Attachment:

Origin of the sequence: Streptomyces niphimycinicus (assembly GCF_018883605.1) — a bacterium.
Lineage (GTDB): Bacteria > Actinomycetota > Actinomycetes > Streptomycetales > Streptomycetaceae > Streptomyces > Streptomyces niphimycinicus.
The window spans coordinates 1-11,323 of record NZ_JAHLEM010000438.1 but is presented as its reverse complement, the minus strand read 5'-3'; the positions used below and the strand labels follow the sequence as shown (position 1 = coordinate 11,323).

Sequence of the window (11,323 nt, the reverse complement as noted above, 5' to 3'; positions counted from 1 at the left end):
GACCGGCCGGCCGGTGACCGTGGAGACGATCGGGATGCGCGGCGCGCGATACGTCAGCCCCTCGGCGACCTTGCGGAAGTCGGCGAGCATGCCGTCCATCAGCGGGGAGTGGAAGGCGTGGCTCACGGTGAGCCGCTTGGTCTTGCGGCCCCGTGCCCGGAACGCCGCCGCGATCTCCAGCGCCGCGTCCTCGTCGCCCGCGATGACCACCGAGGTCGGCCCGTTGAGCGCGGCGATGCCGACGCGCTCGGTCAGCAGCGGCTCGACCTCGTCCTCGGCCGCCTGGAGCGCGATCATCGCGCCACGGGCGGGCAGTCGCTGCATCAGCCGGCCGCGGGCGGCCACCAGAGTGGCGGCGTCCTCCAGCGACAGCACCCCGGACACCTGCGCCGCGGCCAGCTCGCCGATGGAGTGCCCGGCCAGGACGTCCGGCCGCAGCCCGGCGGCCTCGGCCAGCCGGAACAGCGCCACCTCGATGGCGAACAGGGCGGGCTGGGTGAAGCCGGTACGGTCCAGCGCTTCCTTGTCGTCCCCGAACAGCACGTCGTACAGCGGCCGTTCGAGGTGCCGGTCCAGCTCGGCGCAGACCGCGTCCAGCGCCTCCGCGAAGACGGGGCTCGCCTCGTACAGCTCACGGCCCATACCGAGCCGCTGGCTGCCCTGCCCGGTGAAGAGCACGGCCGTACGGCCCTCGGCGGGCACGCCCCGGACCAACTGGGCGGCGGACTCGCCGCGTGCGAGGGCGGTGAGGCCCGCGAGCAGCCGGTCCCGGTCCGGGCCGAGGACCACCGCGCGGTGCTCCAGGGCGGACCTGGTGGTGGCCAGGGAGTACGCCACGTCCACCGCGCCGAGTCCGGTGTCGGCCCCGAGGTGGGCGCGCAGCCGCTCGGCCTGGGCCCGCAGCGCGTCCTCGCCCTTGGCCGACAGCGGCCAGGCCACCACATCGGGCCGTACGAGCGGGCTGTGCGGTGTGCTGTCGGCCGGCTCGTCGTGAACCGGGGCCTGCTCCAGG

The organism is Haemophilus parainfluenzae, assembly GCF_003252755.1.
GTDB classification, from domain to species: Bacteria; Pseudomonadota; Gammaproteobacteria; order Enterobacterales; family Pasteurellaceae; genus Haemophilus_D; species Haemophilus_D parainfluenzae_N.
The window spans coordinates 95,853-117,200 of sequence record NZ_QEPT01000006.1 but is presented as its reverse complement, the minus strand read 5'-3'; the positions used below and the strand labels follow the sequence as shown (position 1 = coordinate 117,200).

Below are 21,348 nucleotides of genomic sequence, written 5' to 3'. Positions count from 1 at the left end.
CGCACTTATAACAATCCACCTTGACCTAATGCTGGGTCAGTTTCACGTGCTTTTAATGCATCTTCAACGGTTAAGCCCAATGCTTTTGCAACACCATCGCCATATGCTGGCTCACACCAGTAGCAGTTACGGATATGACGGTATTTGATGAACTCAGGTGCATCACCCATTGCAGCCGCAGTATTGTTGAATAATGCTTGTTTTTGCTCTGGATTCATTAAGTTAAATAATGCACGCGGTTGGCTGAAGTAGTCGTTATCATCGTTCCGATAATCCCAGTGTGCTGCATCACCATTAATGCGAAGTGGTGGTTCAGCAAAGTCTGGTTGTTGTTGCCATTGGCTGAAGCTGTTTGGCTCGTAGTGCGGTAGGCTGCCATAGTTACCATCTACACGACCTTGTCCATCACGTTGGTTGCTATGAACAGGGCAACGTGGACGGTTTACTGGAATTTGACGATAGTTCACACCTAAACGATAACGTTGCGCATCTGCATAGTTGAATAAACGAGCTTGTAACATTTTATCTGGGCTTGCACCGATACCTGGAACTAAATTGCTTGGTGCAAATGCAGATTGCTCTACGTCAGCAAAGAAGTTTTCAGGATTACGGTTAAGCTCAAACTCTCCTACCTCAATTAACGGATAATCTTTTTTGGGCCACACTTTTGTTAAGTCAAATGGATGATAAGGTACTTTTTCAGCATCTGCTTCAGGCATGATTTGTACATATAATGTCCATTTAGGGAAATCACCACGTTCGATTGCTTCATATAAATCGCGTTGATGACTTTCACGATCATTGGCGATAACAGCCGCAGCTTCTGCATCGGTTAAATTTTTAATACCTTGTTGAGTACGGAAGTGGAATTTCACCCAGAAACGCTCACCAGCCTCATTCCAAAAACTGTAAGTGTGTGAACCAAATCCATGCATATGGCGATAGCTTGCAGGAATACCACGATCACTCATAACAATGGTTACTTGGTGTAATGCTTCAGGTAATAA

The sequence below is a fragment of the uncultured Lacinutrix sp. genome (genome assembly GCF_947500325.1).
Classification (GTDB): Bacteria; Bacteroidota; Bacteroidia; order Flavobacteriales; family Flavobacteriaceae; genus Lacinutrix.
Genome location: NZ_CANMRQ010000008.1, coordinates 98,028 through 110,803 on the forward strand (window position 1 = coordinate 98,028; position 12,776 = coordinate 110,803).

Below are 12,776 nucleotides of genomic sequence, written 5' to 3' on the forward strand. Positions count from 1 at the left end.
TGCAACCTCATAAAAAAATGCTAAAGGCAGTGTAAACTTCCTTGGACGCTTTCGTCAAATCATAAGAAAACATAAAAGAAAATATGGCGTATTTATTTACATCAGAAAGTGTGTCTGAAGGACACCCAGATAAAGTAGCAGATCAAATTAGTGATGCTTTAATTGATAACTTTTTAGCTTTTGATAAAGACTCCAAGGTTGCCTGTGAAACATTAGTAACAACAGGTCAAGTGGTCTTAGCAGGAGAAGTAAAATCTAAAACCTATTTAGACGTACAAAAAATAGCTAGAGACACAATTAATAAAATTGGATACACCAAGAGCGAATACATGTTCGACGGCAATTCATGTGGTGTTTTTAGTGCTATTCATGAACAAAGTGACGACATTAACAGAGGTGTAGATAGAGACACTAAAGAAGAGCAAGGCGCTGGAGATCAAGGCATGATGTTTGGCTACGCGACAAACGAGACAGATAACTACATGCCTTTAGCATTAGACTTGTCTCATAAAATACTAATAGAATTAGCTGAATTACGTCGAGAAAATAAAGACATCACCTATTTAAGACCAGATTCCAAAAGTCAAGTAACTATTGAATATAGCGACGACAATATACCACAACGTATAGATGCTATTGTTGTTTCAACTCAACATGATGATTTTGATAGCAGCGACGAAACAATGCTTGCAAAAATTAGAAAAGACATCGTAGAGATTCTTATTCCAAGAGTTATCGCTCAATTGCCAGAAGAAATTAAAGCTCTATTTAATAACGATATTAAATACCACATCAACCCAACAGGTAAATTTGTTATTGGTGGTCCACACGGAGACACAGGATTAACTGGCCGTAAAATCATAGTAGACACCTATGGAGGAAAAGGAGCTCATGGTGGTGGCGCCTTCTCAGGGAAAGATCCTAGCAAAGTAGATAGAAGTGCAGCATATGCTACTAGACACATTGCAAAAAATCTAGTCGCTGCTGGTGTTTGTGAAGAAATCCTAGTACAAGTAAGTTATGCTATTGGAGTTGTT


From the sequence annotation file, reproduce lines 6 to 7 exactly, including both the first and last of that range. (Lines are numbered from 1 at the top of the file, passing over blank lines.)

The organism is Haemophilus parainfluenzae, assembly GCF_003252755.1.
GTDB classification, from domain to species: Bacteria; Pseudomonadota; Gammaproteobacteria; order Enterobacterales; family Pasteurellaceae; genus Haemophilus_D; species Haemophilus_D parainfluenzae_N.